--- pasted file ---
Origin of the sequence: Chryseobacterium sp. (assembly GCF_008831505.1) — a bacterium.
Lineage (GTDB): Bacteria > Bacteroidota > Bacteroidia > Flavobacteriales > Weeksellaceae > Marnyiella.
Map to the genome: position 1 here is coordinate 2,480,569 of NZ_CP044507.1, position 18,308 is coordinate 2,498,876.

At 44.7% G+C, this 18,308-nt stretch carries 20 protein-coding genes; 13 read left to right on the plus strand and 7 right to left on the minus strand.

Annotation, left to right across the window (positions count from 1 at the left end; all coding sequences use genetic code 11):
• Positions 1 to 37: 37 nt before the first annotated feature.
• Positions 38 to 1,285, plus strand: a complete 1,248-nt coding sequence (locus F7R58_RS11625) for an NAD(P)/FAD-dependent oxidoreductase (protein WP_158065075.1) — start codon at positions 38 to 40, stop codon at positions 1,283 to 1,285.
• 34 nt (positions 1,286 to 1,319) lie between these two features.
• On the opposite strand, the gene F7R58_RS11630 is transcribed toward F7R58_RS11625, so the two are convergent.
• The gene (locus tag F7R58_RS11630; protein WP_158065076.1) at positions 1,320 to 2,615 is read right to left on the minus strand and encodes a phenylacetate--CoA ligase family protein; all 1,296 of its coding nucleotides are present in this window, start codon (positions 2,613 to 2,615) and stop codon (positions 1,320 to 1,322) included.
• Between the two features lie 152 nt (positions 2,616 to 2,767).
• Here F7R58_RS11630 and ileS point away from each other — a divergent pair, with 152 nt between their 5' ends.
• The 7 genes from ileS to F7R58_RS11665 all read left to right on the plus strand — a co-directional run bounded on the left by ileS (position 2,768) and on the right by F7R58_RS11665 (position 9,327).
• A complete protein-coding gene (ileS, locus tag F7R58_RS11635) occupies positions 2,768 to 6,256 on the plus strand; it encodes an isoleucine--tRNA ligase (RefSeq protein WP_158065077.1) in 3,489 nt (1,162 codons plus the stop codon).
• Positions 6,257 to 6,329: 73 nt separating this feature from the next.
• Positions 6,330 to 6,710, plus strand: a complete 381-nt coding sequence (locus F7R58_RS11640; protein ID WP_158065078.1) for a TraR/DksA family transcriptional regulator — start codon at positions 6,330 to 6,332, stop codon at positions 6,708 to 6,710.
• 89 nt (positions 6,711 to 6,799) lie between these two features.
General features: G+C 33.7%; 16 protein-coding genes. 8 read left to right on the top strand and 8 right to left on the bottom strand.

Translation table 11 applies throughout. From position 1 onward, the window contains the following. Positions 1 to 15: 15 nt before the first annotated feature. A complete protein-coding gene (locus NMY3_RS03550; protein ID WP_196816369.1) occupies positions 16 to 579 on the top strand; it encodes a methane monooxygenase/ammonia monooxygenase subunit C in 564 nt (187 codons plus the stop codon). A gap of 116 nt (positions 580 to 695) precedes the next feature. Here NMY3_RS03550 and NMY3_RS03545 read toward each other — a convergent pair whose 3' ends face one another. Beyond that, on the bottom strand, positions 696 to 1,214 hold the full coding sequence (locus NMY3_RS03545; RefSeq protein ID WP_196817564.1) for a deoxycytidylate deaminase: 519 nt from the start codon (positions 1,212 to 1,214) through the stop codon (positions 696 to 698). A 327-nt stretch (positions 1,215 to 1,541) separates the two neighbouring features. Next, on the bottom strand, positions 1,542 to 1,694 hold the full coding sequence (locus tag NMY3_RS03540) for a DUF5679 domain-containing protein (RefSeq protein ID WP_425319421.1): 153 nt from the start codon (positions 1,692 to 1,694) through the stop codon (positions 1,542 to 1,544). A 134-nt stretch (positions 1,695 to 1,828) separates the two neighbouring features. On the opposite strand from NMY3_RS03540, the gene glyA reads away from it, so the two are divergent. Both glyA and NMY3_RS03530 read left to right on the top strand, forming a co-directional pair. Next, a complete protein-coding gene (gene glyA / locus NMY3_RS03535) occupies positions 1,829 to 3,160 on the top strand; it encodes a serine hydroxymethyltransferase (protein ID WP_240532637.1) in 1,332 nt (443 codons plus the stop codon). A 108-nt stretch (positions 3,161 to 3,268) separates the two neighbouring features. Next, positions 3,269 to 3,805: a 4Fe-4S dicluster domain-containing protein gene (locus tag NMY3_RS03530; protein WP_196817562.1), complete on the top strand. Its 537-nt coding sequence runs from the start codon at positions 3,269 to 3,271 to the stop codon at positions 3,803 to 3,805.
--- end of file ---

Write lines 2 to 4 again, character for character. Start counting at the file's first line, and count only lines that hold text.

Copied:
Lineage (GTDB): Bacteria > Bacteroidota > Bacteroidia > Flavobacteriales > Weeksellaceae > Marnyiella.
Map to the genome: position 1 here is coordinate 2,480,569 of NZ_CP044507.1, position 18,308 is coordinate 2,498,876.

At 44.7% G+C, this 18,308-nt stretch carries 20 protein-coding genes; 13 read left to right on the plus strand and 7 right to left on the minus strand.